A few weeks ago, I wrote a summary of the website I have redesigned for my client, Brian McKenna, who created SnorEraser. SnorEraser is the only product that is 100% guaranteed to neutralize 100% of snoring noise, and the way it works is truly remarkable, far better than other snoring aids on the market.
I thought I’d give you a brief update, because the campaign I launched with did NOT deliver the immediate positive impact I anticipated.
In fact, where Brian’s previous site had converted an average of 2.66% of visitors into buyers since the start of the year (2015), my redesigned process was converting at only 0.87% (second half of August)!
The good news is that I have been able to make some quick changes, and the site is now converting at over 2 percent. More importantly, the average revenue per visitor is more than 6% up on the previous site.
It’s really important that I share this experience with you, because it can deliver some vital marketing lessons…
- No one’s “first best guess” is likely to be optimal.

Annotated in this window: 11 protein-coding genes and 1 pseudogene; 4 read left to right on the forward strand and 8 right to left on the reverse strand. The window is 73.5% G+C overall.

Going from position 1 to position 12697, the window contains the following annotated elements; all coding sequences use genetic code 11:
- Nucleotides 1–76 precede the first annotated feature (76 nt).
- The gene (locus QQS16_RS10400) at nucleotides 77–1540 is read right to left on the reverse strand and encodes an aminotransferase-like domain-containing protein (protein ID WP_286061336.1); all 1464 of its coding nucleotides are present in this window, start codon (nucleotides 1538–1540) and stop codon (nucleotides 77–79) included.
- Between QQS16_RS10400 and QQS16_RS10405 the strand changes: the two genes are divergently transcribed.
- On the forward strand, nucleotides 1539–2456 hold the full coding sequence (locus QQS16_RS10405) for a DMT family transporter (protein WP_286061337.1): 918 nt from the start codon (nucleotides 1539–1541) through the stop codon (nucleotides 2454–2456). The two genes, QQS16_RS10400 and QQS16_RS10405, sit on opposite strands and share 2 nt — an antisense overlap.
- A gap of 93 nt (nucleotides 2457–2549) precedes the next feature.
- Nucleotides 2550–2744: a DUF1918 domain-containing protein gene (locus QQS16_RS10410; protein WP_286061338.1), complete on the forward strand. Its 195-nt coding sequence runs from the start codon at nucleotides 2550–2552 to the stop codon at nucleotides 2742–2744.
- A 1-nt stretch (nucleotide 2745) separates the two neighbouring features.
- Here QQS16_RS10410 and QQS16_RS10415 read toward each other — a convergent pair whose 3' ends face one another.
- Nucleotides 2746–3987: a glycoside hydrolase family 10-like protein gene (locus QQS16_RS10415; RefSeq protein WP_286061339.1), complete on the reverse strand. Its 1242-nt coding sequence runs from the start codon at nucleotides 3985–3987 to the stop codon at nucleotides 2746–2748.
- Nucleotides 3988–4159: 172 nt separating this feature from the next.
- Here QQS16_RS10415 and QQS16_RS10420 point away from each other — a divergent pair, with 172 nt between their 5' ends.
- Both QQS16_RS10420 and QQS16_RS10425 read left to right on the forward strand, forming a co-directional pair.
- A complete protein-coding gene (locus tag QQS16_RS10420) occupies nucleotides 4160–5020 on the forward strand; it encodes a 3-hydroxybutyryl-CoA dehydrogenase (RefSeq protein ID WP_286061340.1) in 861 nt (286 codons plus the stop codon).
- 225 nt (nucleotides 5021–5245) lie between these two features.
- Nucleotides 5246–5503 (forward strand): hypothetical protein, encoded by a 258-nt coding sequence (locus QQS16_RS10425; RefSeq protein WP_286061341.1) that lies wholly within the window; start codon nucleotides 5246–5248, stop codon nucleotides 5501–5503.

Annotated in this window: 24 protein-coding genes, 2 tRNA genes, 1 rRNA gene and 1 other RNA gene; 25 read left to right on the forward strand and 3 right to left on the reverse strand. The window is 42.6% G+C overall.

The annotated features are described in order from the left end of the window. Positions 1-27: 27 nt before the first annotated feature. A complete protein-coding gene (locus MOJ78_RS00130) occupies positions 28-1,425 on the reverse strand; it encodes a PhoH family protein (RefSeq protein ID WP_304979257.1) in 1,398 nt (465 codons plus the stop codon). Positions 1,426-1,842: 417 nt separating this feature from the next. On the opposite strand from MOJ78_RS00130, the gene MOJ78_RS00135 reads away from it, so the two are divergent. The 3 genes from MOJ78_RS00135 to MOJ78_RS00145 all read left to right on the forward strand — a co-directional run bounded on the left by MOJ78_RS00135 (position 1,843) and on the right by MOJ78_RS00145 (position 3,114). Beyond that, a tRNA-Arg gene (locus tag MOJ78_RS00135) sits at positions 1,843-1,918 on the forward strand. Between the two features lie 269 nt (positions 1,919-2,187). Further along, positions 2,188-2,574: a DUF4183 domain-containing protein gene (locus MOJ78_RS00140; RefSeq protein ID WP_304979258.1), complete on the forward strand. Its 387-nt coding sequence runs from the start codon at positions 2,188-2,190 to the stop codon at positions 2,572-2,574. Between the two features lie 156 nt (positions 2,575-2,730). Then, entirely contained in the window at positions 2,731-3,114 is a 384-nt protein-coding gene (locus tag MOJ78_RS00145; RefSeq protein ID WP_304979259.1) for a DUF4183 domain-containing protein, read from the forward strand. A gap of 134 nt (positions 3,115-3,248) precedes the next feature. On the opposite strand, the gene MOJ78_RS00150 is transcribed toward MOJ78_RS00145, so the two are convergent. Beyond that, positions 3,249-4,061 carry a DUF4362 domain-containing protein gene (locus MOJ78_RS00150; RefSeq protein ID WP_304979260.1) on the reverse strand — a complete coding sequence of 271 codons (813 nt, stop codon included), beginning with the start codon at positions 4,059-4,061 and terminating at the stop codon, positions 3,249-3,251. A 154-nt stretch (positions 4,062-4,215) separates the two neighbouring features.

- “Best practice” sometimes isn’t.
- Some factors can make a huge difference.
I’ll take you through these three lessons in some detail.
Lesson 1: No one’s “first best guess” is likely to be optimal
I’ve written at length about the “first best guess” approach before, particularly in “Convert!” arguing that real marketing should respond to the reality of what’s out there.
The fact is, we don’t know how the market is going to respond to any offer. There are so many factors that can affect the way people think, respond, and act that it’s impossible to predict with any accuracy.
In the case of SnorEraser, I made a number of assumptions in my campaign design…
The major assumption was that it would be better to show people how well SnorEraser works, by making a “free trial download” instead of pushing straight for the sale.
Lesson 2: “Best practice” sometimes isn’t.
Now, that assumption makes complete sense. It’s logical. It made for good reading in my campaign design.
Surely it’s easier to get someone to enter their email for a free trial than it is to get them to whip out their credit card, right?
And then, surely, once they try it and realize it actually works (which it does), they’ll be really keen to buy — particularly when we’re dealing with a problem that has real pain associated with it, and no truly effective alternative.
But I believe I was wrong.